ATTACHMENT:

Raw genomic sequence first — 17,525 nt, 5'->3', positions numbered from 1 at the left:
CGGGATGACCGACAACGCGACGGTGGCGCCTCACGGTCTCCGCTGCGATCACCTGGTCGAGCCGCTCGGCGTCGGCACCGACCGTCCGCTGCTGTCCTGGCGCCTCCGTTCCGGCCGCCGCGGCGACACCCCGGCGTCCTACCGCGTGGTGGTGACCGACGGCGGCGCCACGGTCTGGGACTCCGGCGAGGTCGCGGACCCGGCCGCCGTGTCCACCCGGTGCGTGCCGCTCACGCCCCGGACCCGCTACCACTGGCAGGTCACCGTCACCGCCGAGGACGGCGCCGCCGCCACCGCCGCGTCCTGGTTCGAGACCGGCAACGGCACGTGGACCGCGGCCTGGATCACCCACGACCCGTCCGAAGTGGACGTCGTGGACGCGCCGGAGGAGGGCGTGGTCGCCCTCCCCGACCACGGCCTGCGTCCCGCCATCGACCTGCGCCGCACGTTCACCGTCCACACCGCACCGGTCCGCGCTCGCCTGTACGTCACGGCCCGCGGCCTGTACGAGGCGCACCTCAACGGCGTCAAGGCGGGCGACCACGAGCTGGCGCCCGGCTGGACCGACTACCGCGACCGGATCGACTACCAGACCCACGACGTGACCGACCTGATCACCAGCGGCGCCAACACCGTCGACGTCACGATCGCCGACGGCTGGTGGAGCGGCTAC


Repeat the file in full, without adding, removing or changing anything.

Raw genomic sequence first — 17,525 nt, 5'->3', positions numbered from 1 at the left:
CGGGATGACCGACAACGCGACGGTGGCGCCTCACGGTCTCCGCTGCGATCACCTGGTCGAGCCGCTCGGCGTCGGCACCGACCGTCCGCTGCTGTCCTGGCGCCTCCGTTCCGGCCGCCGCGGCGACACCCCGGCGTCCTACCGCGTGGTGGTGACCGACGGCGGCGCCACGGTCTGGGACTCCGGCGAGGTCGCGGACCCGGCCGCCGTGTCCACCCGGTGCGTGCCGCTCACGCCCCGGACCCGCTACCACTGGCAGGTCACCGTCACCGCCGAGGACGGCGCCGCCGCCACCGCCGCGTCCTGGTTCGAGACCGGCAACGGCACGTGGACCGCGGCCTGGATCACCCACGACCCGTCCGAAGTGGACGTCGTGGACGCGCCGGAGGAGGGCGTGGTCGCCCTCCCCGACCACGGCCTGCGTCCCGCCATCGACCTGCGCCGCACGTTCACCGTCCACACCGCACCGGTCCGCGCTCGCCTGTACGTCACGGCCCGCGGCCTGTACGAGGCGCACCTCAACGGCGTCAAGGCGGGCGACCACGAGCTGGCGCCCGGCTGGACCGACTACCGCGACCGGATCGACTACCAGACCCACGACGTGACCGACCTGATCACCAGCGGCGCCAACACCGTCGACGTCACGATCGCCGACGGCTGGTGGAGCGGCTAC